Marian Veld wrote:
On Thu, Nov 25, 2010 at 4:53 PM, James Weinheimer wrote:
The emphasis in that sentence, as in my entire posting, was on the goals. Thanks for pointing this out this lapse--I need to tighten up my writing. The goals of RDA and FRBR, along with its business model, are still wholly abstract and theoretical. As a result, I was trying to point out that it does not make sense to risk so many of our ever-[sharply!]-diminishing resources on retraining and retooling for the sake of vague, abstract, theoretical goals. Especially today, our goals should be practical, just as when everything changed from AACR1 to AACR2, it was for the very practical purpose of getting additional cataloging copy, and this was because the entire Anglo-American world could begin to cooperate not only in the area of bibliographic description, but in the headings as well. The risks of change were certainly there, but there were definite and tangible rewards offered.>I repeat, the changes we institute should have practical goals, not abstract, theoretical goals. We no longer have the luxury for theory.I couldn't disagree more. Without theory we find ourselves adrift on a sea of changes with no idea of how to respond to them. We find ourselves with a cobbled-together system based on reactions to problems or perceived problems, but no concept of how things fit together. We end up with conflicts in our data collection and recording practices because we don't have a rigorous conceptual basis for making decisions. In short, we end up with the catalogs that we now have. I personally like FRBR, but I will accept that other conceptual bases are possible and could even be better than FRBR. But to try to build a complex structure like a library catalog without theory is like trying to build a computer without understanding electronics.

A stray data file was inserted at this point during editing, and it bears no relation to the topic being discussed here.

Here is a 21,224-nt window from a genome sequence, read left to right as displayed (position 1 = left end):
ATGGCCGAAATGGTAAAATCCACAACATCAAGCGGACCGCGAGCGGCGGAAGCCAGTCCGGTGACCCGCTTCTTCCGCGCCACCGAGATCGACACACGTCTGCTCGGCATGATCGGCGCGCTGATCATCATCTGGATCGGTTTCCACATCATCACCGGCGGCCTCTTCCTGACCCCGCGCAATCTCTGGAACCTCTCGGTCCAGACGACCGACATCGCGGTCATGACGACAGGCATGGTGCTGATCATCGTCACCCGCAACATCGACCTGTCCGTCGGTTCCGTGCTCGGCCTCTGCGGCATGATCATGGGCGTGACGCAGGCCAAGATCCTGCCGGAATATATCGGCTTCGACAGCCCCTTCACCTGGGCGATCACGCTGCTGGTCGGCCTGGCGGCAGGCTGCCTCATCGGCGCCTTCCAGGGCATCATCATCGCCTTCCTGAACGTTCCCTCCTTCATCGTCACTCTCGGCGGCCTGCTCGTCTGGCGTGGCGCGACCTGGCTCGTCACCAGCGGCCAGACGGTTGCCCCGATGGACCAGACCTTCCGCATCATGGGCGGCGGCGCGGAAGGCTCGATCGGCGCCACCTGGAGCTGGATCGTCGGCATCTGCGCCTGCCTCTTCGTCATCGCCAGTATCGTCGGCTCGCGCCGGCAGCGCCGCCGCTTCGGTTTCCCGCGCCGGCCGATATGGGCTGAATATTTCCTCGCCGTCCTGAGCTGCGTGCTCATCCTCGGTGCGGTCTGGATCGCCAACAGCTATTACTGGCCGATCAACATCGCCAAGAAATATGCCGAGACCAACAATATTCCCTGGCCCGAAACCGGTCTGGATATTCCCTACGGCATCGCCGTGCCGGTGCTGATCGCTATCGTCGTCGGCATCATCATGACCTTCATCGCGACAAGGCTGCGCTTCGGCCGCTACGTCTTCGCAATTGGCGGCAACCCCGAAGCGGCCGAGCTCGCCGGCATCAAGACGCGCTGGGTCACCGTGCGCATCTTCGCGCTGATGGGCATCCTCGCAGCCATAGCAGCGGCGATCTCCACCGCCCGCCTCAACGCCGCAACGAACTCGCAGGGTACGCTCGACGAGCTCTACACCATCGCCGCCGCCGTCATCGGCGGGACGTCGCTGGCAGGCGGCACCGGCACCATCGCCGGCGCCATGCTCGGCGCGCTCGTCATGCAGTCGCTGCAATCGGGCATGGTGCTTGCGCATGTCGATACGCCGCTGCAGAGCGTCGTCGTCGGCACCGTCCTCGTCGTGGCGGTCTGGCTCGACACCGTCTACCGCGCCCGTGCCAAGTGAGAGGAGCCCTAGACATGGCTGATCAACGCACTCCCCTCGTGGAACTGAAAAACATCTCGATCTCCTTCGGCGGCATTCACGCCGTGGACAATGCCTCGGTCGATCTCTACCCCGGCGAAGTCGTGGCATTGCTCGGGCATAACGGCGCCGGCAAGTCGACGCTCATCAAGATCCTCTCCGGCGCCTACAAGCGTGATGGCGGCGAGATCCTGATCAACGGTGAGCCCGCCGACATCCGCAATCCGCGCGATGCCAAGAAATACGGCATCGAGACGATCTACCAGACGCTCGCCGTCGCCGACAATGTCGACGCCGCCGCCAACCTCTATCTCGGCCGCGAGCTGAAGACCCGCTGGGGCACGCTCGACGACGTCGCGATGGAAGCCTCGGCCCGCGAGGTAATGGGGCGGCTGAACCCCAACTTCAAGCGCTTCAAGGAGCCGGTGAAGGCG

I can see the risks today with RDA very clearly, but I still haven't seen what the rewards are yet, except we are supposed to have faith that it is "the wave of the future". I have lost the faith.